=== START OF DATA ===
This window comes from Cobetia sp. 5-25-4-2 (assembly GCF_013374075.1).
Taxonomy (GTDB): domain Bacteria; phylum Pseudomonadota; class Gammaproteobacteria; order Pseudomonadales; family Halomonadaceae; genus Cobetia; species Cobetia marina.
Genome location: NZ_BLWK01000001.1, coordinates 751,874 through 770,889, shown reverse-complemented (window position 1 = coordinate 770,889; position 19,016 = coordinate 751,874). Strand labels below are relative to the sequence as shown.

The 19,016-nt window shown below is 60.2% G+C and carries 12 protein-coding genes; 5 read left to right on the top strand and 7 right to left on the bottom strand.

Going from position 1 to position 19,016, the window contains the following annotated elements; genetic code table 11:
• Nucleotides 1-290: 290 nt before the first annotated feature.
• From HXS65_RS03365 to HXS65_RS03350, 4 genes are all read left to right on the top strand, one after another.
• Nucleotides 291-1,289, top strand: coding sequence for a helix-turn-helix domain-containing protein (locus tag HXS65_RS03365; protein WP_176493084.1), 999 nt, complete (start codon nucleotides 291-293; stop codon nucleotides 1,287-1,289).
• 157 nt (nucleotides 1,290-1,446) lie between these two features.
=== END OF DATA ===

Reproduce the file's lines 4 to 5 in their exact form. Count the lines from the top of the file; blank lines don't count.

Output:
The 19,016-nt window shown below is 60.2% G+C and carries 12 protein-coding genes; 5 read left to right on the top strand and 7 right to left on the bottom strand.

Going from position 1 to position 19,016, the window contains the following annotated elements; genetic code table 11: